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The origin of April Fools’ Day is debated, but its history covers centuries of April Fools’ pranks, from family high jinks (like pranks to play on your parents or your kids) to office pranks and April Fools’ jokes at everyone’s expense. Your pranking ambitions might be a little more modest, but what gave rise to those ambitions in the first place?
Let’s look into the origin of April Fools’ Day.
April Fools’ Day is an annual holiday that consists of practical jokes, pranks, and hoaxes. Pranksters often unmask their joke by yelling a loud and proud, “April Fools’!” at their victim. This custom has been observed for hundreds of years, but more on that later.
April Fools’ Day always occurs on the first of April. In 1561, a Flemish poet wrote some comical verse about a nobleman who sends his servant back and forth on ludicrous errands in preparation for a wedding feast (the poem’s title roughly translates to “Refrain on errand-day / which is the first of April”). The first mention of April Fools’ Day in Britain was in 1686, when biographer John Aubrey described April 1st as a “Fooles holy day.”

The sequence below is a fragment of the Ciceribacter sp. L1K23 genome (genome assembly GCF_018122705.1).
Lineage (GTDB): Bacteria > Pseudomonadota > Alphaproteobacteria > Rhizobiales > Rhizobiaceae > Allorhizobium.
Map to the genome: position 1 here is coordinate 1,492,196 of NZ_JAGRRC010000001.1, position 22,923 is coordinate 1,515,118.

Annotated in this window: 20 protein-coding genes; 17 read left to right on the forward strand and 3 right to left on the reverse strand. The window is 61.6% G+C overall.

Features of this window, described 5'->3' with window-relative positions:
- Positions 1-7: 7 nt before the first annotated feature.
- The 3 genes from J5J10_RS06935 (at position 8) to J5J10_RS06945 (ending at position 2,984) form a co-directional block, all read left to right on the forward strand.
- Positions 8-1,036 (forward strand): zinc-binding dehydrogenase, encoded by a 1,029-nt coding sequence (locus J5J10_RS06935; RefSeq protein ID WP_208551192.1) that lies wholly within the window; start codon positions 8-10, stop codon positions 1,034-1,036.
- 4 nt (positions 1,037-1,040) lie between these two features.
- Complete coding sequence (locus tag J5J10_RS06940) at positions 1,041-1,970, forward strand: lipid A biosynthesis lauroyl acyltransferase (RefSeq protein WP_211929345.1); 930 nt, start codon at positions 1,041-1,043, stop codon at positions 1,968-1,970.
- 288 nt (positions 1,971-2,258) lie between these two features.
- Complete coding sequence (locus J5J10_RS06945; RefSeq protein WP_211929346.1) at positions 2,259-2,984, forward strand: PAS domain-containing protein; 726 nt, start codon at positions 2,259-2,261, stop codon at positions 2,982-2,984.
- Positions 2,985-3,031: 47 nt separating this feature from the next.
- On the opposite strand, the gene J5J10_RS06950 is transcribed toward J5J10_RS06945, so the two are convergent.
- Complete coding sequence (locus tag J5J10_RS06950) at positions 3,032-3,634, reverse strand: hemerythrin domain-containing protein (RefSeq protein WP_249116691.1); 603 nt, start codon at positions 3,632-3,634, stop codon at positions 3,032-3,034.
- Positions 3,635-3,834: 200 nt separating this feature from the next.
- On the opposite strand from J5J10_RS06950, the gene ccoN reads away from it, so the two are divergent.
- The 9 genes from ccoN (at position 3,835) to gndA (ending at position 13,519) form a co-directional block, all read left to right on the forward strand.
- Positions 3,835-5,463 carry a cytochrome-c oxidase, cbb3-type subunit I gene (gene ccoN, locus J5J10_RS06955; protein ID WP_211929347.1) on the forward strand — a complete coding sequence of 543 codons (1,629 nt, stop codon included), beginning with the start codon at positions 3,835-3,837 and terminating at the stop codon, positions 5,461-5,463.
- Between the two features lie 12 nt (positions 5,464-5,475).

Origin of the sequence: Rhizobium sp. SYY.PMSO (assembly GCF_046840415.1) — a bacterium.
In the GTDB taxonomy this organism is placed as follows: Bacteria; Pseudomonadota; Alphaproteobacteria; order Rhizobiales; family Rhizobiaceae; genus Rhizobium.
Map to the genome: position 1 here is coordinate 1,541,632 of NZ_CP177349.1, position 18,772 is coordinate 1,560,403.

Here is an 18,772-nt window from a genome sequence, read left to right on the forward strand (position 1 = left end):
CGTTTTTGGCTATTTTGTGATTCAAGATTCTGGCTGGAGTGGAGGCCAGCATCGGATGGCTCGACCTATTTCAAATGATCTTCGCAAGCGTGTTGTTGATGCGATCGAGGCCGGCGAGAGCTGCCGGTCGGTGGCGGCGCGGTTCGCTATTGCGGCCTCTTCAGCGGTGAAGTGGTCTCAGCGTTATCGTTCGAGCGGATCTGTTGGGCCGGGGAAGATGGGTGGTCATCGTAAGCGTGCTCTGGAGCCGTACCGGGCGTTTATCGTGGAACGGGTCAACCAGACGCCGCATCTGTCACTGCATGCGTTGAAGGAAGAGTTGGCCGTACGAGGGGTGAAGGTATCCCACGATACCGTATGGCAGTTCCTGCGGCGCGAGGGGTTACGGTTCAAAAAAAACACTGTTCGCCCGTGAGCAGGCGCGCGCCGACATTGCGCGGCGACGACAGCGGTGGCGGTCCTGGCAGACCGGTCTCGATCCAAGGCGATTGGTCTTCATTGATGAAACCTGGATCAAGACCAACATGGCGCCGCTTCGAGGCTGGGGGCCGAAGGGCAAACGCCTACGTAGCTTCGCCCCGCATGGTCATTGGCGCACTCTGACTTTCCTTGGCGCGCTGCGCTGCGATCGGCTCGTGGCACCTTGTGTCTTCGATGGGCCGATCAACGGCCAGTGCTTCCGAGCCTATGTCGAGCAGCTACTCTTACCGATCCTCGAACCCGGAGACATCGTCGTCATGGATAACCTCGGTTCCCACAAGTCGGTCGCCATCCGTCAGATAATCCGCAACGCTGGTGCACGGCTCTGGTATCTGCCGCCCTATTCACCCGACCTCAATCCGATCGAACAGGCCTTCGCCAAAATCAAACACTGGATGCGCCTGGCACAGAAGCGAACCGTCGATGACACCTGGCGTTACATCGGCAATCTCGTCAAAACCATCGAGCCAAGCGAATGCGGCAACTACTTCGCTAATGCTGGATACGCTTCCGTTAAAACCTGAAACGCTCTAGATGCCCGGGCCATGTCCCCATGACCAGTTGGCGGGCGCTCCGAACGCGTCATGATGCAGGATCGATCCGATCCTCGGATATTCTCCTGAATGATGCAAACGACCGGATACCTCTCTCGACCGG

There’s no question that April Fools’ Day is one of the most widely recognized non-religious holidays in the Western world. Children prank parents, coworkers prank coworkers, and yes, national news outlets still prank their readers.
What is the origin of April Fools’ Day, and how did it become an international phenomenon? The totally legit, not-pulling-your-leg answer to the origin of April Fools’ Day is: Nobody really knows.
One likely predecessor to the origin of April Fools’ day is the Roman tradition of Hilaria, a spring festival held around March 25 in honour of the “first day of the year longer than the night” (to us, the vernal equinox, which typically falls on March 20). Festivities included games, processions, and masquerades, during which disguised commoners could imitate nobility to devious ends.
It’s hard to say whether this ancient revelry’s similarities to modern April Fools’ Day are legit or coincidence, as the first recorded mentions of the holiday didn’t appear until several hundred years later.
While April Fools’ Day is technically considered a national holiday, many countries have adopted the idea of playing pranks on or around April 1st.
For example, France celebrates April Fools’ Day on April first by sticking a paper fish onto the backs of as many people as possible, while yelling “Poisson d’Avril!” This tends to be something children partake in more than adults.
In Greece, successfully tricking someone on this day is said to bring the prankster good luck for the entire year. In some parts of the country, rainfall on April 1st is said to have healing abilities.
The origins of the prank lovers' favourite holiday are murky. In fact, it's possible that the entire concept of April Fools' Day is itself a prank. Or is it?
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